COVID has provided us with a common enemy, increasing our solidarity, even as it forces us apart.
This virus has reminded us that we are one people and that, if one of us is sick, we all are. I hope that this newfound spirit of unity moves us to find ways to take care of one another, for the betterment of all – whether it be in finding a way to provide sustainable healthcare for all, caring for our most vulnerable or strengthening our economy by creating stronger domestic supply chains.
The conversation around producing and buying local has already started and is likely to become more predominant in coming months and years. Our reliance on the global supply chain has impacted our economy – and a renewed focus on 'local is lekker' could help to stimulate it.
More real and truthful…
For too long, 'fake news' has dominated our discourse.
But, I'm encouraged to see the rise of the expert over the party loyalist, with people like Professor Salim Abdool Karim (a world-renowned infectious diseases expert) taking us through government's COVID response. It's also clear that decisions are being made based on evidence and facts and that co-operation (which builds trust and supports truth) is at an all-time high.
What is also interesting is that, with government making anyone who creates or spreads fake COVID news liable to prosecution, we've witnessing a shift towards a focus on verifying the source of information. We're all questioning more and accepting less at face value – unless the news is from a credible source. This can only be good for us all in the long run.
More focus on what really matters…
COVID has suddenly made the impossible, possible.
A few weeks ago, it seemed impossible that SAA's funding would be stopped, that the price of crude oil would be less than $0 a barrel, that we would ever consider approaching the World Bank or IMF for help (for fear of losing our 'sovereignty') and that celebrities who are famous for 'being famous' would suddenly become less relevant. Yet, all of these things happened recently, with little fanfare. On a personal level, isolation has forced us to stand still, to stop constantly seeking the next big thing and focus, instead, on what really matters. We're baking with our children, connecting over Zoom with friends and family and taking care of one another. I hope that this ushers in a new age of realism, where we begin to focus on the core values that really matter.
Outside of what I would like to see change in our 'new normal', I believe that we're already witnessing a revolution in how we work as a result of this pandemic.
Lockdown has forced the issue of remote work. For a while now, I've been watching this trend. It's always seemed like a good idea but has never really been widely adopted – until now.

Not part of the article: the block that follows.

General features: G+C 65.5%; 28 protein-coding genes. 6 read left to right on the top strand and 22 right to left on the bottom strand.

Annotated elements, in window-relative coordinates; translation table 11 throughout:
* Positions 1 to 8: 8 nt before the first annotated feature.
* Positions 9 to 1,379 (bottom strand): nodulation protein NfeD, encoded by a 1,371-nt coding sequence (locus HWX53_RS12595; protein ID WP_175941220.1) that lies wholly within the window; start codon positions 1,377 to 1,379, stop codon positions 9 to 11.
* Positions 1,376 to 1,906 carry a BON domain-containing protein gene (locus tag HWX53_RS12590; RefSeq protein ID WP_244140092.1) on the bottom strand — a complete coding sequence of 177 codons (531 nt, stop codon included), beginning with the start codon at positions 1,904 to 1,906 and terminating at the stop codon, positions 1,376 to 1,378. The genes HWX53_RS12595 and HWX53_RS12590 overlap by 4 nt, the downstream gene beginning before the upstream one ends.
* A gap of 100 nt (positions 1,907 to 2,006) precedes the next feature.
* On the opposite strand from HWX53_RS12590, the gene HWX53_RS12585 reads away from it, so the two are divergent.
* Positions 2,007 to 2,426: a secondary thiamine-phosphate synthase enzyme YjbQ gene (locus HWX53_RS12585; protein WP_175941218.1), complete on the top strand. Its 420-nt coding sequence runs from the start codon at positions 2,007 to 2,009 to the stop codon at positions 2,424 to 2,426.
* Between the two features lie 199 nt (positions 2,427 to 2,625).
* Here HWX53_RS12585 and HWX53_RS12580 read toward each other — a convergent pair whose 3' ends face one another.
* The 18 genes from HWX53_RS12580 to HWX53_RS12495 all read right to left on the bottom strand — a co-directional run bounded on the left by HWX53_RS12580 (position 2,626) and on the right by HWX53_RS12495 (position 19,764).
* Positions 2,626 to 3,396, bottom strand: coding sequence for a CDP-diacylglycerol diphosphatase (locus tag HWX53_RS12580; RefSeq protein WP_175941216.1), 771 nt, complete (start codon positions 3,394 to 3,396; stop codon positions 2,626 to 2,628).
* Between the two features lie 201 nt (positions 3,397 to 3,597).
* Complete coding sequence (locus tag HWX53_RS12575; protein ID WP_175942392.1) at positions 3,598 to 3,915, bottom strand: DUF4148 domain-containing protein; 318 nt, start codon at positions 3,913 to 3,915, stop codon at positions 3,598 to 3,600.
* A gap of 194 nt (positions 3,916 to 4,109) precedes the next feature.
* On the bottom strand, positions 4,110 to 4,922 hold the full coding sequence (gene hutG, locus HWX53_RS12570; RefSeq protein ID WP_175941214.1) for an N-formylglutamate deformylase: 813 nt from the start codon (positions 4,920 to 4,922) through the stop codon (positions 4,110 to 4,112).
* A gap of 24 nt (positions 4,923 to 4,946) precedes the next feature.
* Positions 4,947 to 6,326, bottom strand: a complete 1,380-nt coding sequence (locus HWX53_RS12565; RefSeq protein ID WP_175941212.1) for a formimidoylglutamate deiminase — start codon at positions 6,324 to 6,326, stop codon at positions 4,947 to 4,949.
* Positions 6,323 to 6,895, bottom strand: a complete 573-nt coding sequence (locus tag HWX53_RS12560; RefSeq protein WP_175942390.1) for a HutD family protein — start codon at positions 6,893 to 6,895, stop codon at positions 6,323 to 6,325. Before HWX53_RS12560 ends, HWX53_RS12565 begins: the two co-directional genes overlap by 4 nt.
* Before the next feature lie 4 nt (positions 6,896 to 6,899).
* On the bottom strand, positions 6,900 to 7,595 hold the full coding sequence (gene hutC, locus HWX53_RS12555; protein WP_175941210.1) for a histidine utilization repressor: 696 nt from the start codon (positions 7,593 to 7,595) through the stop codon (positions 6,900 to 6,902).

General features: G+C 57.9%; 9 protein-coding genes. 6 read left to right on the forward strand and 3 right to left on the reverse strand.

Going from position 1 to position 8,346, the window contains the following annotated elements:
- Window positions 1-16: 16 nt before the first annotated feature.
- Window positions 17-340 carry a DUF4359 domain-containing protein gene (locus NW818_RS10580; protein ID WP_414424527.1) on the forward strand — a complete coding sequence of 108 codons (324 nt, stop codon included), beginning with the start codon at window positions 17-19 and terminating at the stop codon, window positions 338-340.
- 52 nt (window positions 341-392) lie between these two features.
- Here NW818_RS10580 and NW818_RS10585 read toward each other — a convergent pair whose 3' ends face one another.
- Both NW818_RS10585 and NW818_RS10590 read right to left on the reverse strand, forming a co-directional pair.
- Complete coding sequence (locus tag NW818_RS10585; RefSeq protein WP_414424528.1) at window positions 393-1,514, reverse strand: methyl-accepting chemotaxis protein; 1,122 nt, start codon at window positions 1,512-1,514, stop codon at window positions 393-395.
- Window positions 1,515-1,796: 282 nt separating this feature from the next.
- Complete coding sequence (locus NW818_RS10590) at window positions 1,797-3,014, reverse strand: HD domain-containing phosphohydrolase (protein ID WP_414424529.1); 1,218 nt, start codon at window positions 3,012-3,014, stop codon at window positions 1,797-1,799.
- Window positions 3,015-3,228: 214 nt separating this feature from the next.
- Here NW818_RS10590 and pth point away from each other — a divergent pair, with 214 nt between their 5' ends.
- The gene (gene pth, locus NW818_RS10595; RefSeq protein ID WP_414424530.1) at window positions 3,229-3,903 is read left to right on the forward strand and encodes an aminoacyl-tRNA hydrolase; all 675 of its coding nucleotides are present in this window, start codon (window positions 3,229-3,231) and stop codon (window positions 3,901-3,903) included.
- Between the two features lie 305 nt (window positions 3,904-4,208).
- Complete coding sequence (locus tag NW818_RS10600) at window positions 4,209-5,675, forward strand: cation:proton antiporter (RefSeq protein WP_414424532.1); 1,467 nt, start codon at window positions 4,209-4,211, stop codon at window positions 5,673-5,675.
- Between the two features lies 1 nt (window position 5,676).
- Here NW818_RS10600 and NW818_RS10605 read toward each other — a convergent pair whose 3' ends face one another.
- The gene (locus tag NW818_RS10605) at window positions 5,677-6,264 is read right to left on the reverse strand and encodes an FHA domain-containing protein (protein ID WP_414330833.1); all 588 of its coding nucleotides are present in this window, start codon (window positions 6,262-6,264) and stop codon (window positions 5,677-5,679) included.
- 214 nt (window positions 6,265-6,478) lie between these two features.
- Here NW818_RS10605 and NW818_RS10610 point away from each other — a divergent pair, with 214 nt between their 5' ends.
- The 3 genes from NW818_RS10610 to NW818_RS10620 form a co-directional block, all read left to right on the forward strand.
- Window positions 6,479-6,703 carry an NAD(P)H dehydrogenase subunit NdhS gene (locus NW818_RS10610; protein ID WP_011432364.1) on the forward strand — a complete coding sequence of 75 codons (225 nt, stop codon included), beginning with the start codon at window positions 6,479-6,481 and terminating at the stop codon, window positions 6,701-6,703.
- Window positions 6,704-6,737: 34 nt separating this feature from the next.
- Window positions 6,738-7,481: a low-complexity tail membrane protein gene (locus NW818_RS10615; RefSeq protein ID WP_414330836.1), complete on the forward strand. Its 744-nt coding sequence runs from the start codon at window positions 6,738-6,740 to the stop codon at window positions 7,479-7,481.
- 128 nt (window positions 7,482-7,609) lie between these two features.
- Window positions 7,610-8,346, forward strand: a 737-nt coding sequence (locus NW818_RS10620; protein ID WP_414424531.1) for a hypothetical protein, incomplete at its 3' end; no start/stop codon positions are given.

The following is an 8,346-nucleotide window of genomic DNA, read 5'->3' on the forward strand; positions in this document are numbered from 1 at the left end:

It's clear that, despite the stress and anxiety that we feel about the impact of COVID, many of us are discovering new levels of productivity and efficiency as we work from home. We're enjoying the lack of commute, the clearer skies and the pace. With time, employers may start to see the benefits of not having to fund and manage extensive office space. I believe that remote work is here to stay and that we're going to find new ways to create connection online and to grow and build sustainable businesses.
In terms of which 'ism' emerges as the dominant economic system, post-COVID, no-one can yet tell. I know that there are many conversations taking place about the fact that none of our current 'isms' will be appropriate in their current form. For capitalism to re-emerge, it will have to evolve significantly. As a fundamental driver of consumerism, the narrative around redefining what success looks like in our new world is taking shape and, as ethical consumption takes hold, our world will no longer be about having more 'stuff', but rather, more about community, giving back, sharing and collaborating.
As we live through the 'Age of COVID' I, like our President, believe that we can look forward to a better future and – as he said on Tuesday night – I 'have faith in the strength and resilience of ordinary South Africans who have proven, time and time again throughout our history, that they can rise to any challenge that is presented to our country'.
May we rise together…
Georgina Barrick, MD of TWE and Network Contracting Solutions, all divisions of ADvTECH Resourcing (Pty) Ltd. Georgina has over 25 years of recruitment and executive search experience.